Condominium associations are largely governed by volunteer directors that receive little training with respect to their fiduciary duties and potential ethical issues that they may face. Each director has a fiduciary duty of care and duty of loyalty to act in the best interest of the association.  Unfortunately, many directors blur the lines between what is in the best interest of the association and what is in the best interest of the individual director.   The best way to prevent harm to the association by a self interested director is for an association to adopt a code of conduct.  The condominium documents can be amended to specifically set forth a code of conduct or, at the very least, reference a code of conduct that all directors must comply with.  Alternatively, the board of directors can typically use their rule making power to adopt rules and regulations to ensure that directors act in an ethical manner.   Associations should be proactive in adopting a code of conduct so that all board members know what is expected of them by the co-owners and their fellow directors before problems arise.  The top 5 reasons that a condominium association should adopt a code of conduct are to deal with the following issues:

1. Board Member Compensation

The Michigan Nonprofit Corporation Act, specifically, MCL 450.2546(3), allows for a board of directors to establish compensation for directors and officers of a nonprofit corporation as follows:

(3) The board, by affirmative vote of a majority of directors in office and irrespective of any personal interest of any of them, may establish reasonable compensation of directors for services to the corporation as directors or officers, but approval of the shareholders or members is required if the articles of incorporation, bylaws, or other provisions of this act so provide.

Accordingly, the Michigan Nonprofit Corporation Act allows for directors to set their own compensation so long as the articles of incorporation, bylaws or other statutory provisions do not require shareholder approval.  Accordingly, a board should review their bylaws prior to determining whether director compensation is allowed and under what circumstances.  Most associations in Michigan do not allow for directors to be compensated.  This is likely due to the fact that condominium associations simply do not have the budget to pay directors or that directors would like to maintain their status as “volunteer directors” under the Michigan Nonprofit Corporation Act in order to remain eligible for the liability protections that are not afforded to paid directors under MCL 450.2556.

In instances where director compensation is not allowed, issues often arise as to what constitutes “compensation.” While most directors understand they should not receive a salary, there are other gray areas that should be addressed through a code of conduct.  By way of example, should board members be allowed reimbursement for mileage incurred with respect to board business?  Are directors entitled to reimbursement for copying expenses?  Most boards would likely deem the above items as acceptable reimbursements as opposed to “compensation.”  In contrast, some boards may attempt to claim reimbursement for lost wages for time spent sitting in court or tending to other board business.  Would reimbursement for lost wages be deemed compensation?  What about accepting gifts or interest free loans from other owners or vendors?  Most boards would likely deem payment for lost wages, gifts or interest free loans as unacceptable compensation.  The adoption of a code of conduct provides directors with a clear understanding of what constitutes “compensation” and what constitutes acceptable reimbursement.  Accordingly, it is best for an association to adopt a code of conduct before “compensation” issues arise.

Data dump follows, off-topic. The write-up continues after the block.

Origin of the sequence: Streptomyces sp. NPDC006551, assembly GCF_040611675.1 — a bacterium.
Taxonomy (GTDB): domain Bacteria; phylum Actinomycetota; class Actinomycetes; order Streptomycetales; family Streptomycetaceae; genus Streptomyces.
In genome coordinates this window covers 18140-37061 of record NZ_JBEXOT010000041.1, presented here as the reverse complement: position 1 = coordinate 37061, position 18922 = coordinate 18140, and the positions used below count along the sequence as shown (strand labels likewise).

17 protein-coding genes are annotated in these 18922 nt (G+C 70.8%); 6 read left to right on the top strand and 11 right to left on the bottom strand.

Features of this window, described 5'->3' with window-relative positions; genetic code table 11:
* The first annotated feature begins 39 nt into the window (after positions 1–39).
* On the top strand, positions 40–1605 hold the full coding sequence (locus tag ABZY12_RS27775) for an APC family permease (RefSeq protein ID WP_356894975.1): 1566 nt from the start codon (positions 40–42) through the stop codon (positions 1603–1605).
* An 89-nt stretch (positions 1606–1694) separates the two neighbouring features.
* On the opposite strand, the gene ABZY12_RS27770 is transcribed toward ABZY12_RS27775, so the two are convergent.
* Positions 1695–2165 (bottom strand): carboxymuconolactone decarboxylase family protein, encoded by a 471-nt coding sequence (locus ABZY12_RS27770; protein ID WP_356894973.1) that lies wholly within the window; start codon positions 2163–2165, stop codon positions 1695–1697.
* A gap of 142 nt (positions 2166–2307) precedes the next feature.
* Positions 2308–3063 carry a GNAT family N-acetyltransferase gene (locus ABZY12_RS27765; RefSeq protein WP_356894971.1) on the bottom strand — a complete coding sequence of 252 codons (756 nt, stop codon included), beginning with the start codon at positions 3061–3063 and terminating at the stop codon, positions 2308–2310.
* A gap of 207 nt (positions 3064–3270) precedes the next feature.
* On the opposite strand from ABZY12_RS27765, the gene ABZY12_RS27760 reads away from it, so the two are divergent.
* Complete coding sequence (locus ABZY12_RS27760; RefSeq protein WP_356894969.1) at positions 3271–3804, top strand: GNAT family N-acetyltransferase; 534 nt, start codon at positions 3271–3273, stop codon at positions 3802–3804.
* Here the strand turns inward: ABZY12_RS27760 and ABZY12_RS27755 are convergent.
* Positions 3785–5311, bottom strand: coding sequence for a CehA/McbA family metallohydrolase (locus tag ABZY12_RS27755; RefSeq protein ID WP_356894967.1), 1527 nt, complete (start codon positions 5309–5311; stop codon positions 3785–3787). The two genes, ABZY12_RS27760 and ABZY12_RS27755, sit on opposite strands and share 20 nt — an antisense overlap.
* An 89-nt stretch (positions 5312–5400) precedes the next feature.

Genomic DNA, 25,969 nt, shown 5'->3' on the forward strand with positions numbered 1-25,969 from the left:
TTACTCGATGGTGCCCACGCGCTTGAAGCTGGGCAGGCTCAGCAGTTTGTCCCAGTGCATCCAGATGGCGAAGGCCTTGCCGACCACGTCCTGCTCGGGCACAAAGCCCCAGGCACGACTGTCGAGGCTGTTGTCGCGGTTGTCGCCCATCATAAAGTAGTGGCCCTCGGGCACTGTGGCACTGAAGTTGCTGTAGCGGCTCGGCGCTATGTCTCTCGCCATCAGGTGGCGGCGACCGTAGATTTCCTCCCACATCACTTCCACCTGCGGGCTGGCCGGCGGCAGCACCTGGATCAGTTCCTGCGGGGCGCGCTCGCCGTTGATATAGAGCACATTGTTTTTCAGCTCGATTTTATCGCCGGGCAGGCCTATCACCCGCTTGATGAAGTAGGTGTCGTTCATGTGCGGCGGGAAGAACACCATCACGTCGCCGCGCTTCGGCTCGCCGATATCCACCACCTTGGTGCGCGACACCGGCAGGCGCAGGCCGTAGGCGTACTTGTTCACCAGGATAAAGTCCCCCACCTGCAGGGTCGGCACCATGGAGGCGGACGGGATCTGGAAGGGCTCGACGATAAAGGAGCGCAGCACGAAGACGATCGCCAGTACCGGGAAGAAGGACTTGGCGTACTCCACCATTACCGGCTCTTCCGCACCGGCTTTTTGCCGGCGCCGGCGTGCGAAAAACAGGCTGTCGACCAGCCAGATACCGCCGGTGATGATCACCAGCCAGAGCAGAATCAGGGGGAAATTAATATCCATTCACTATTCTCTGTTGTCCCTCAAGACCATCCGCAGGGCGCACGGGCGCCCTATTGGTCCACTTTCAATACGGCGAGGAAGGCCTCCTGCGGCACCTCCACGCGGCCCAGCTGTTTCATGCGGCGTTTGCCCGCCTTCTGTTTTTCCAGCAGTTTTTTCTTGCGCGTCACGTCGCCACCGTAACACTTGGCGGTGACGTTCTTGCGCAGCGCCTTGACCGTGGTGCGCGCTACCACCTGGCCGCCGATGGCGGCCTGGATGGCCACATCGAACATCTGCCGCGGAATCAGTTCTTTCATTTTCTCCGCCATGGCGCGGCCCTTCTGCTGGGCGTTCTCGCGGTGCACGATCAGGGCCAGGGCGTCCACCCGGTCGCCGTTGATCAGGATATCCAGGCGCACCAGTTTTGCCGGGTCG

2. Conflicts of Interest with Contracts and Vendors

Conflicts of interest often arise when directors are put into positions that allow for their own self interests to be put ahead of the best interest of the association. Conflicts of interest often occur when directors and/or their relatives act as contractors or vendors for the association.  By way of example, if a director owns a landscaping company, should the landscaping company be allowed to provide landscaping services to the association?  What if a relative of a director owns a property management company, should the board be allowed to hire that property management company?

In Michigan, the fact that a director may have a personal interest in a transaction that it enters into with the association does not necessarily mean that the transaction was improper. MCL 450.2545 provides as follows with respect to transactions between directors and nonprofit corporations:

A contract or other transaction between a corporation and 1 or more of its directors or officers, or between a corporation and a domestic or foreign corporation, domestic or foreign business corporation, firm, or association of any type or kind, in which 1 or more of its directors or officers are directors or officers, or are otherwise interested, is not void or voidable solely because of such common directorship, officership, or interest, or solely because such directors are present at the meeting of the board or committee thereof which authorizes or approves the contract or transaction, or solely because their votes are counted for such purpose if any of the following conditions is satisfied:

(a) The contract or other transaction is fair and reasonable to the corporation when it is authorized, approved, or ratified.